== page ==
Clean SHiFT Team Wins 2022 EPA Safer Choice Partner of the Year

The products we use to clean our spaces impact not only those who use them, but also the environments into which they are discharged. A multi-disciplinary team has been working to help with the transition to safer chemicals for cleaning, disinfecting and sanitizing food trucks in Washington.  

In recognition of their efforts, the Clean Safety & Health in Food Trucks (Clean SHiFT) team received a 2022 Safer Choice Partner of the Year award from the U.S. Environmental Protection Agency (EPA). 

Image of EPA Safer Choice Award poster

The Clean SHiFT team was one of 26 teams across 14 states to receive the recognition. The EPA Safer Choice program helps consumers, businesses, and facility purchasers find products that are safer for human health and the environment.  

The Clean SHiFT team was a 2019-2020 EarthLab Innovation Grantee team that developed tools and educational materials to promote safer cleaning techniques and products in food trucks in Washington State. Many common cleaning products negatively impact the environment and human health. The resulting increases in exposures to chemicals are associated with acute and chronic health problems that disproportionately affect communities of color, women and children. With food trucks growing in popularity not only in our region, but nationally, there is a huge opportunity to help operators improve their health impacts.  

Image of food truck.

Through a collaboration between the University of Washington, the Washington State Food Truck Association, Heritage University, PopUPjustice, and the Washington State Department of Ecology, the Clean SHiFT team conducted a survey in English and Spanish of 49 food truck operators. 

Photo of the Clean SHiFT team members.

The team used the survey results to develop a bilingual online toolkit (English and Spanish) that includes six steps for safer cleaning to improve air quality and reduce respiratory hazards, a storytelling instructional video highlighting the selection of Safer Choice-certified products, and a fact sheet on cleaning and disinfecting. The toolkit also features a bumper sticker that can be shared with customers to access information on safer cleaning products, including Safer Choice-certified products.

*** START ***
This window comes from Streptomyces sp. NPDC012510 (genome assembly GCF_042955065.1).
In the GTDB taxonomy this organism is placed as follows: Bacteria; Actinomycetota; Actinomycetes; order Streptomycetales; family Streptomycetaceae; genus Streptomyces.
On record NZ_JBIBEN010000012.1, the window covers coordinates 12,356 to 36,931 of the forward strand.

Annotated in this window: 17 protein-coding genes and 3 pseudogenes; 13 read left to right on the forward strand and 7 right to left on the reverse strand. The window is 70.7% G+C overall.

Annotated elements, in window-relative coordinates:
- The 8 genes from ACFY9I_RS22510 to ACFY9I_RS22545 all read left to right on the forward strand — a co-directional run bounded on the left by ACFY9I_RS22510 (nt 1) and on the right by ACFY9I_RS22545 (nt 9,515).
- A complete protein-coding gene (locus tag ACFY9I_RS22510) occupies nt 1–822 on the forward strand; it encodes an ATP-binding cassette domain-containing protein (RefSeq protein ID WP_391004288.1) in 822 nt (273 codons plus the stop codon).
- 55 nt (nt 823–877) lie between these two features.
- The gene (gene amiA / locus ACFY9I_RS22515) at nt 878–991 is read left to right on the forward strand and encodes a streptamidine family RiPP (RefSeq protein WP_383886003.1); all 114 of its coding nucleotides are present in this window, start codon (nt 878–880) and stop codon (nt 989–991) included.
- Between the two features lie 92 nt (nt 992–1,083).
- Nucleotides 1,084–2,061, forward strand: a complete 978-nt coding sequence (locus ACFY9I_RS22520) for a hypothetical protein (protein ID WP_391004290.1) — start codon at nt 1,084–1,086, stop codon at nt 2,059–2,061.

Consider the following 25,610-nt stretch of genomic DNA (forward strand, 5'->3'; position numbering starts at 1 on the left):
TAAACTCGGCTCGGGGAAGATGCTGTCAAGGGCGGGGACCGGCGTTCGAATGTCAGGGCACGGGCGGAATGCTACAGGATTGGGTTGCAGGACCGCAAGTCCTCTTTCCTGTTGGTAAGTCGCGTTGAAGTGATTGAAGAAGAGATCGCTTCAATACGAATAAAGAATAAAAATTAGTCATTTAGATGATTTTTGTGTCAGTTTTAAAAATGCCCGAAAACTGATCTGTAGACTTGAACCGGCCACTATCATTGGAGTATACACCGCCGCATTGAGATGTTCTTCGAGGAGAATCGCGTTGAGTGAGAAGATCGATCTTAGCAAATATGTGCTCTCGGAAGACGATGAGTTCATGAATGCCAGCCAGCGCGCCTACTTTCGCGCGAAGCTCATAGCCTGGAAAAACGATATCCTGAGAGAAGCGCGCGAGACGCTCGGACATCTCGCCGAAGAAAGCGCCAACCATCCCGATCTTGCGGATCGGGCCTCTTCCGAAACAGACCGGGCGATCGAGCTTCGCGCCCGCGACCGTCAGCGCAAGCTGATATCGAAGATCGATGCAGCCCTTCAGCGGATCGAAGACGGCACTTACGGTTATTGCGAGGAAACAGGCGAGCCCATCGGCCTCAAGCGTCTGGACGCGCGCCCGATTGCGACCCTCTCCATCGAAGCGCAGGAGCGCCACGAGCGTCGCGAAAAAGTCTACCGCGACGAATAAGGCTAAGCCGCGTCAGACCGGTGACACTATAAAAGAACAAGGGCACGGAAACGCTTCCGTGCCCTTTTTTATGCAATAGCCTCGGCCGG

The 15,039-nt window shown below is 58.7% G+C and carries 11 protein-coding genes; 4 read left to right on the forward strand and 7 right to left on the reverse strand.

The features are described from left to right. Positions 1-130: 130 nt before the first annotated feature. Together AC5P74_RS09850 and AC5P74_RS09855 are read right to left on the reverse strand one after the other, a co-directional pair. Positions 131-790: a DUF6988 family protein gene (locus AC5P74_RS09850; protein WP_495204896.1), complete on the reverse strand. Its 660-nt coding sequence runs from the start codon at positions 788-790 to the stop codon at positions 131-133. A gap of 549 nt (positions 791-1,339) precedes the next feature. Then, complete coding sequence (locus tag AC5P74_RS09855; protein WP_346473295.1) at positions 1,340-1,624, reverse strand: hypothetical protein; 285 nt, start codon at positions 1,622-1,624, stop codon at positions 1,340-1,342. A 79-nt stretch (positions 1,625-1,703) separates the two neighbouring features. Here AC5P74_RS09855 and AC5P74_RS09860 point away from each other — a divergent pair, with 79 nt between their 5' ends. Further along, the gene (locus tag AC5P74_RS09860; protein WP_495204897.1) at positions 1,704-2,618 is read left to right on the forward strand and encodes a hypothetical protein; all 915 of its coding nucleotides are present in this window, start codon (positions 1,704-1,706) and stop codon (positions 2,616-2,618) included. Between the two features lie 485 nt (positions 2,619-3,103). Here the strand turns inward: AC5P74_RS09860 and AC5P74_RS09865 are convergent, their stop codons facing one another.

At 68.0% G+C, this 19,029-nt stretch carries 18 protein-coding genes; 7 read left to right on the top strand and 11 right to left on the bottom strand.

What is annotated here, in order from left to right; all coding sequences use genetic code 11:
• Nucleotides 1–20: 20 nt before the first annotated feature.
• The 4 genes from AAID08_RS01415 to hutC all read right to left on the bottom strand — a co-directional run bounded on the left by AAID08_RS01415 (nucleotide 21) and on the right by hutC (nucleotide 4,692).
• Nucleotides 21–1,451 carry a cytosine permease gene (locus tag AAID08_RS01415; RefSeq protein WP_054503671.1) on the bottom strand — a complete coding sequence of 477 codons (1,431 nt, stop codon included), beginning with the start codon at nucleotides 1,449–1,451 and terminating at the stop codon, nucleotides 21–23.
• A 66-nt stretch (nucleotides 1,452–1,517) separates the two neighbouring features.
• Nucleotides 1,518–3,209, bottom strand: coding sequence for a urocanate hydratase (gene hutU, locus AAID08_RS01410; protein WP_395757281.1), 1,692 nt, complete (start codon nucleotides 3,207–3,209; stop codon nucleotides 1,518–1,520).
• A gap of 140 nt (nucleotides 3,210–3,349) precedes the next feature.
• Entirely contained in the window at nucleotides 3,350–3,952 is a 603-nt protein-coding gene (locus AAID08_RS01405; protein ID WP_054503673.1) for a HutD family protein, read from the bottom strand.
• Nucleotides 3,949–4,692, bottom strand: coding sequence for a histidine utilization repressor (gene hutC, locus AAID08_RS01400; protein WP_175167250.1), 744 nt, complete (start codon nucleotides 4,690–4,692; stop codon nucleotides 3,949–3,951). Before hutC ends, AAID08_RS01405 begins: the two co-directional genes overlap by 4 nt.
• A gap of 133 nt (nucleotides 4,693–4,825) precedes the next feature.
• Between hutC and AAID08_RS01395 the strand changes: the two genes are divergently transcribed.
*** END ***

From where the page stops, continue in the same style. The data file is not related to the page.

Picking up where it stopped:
“Clean SHiFT demonstrates how valuable EarthLab’s research to practice projects are for reaching small employers and their employees with innovative products that benefit both the environment and public health,” says Nancy Simcox, lead PI of the project.

Hear from Aurora Martin of popUPjustice on what this award means to the team: 2022 EPA Safer Choice Partner of the Year YouTube video.


The Clean SHiFT team includes staff from the University of Washington’s Department of Environmental and Occupational Health Science Continuing Education Program, UW Bothell’s School of Nursing and Health Studies, popUPjustice, the Washington State Department of Ecology, the Washington State Department of Health, King and Yakima County health districts, and students from Heritage University and the University of Washington.  

This work was sponsored by an EarthLab Innovation Grant which supports projects at the intersection of climate change and social justice. To learn more about the Innovation Grants program, including how to apply for the current round of grants, click here.

 


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John Vidale has been interested in the earth and its inner workings since he was a young boy, thanks to his mother, a geologist. His longtime love for geology, math and physics brought him to Yale and Caltech for his undergraduate and graduate studies, respectively, followed by years as a researcher and professor across California before moving to Seattle.

Now, he’s nearing a decade at the UW, where he works with the state and federal government for public hazard mitigation and serves as Washington’s resident earthquake expert, where he’s tasked, among many other things, with collaborating with others to create an earthquake preparedness plan for at-risk areas—Seattle included.

“Seeing the city take action based on our research really gives me a feeling that I’m not working on something that might one day benefit people, but that will have an immediate impact. It keeps the University more connected to the community because it’s not just ivory tower research.”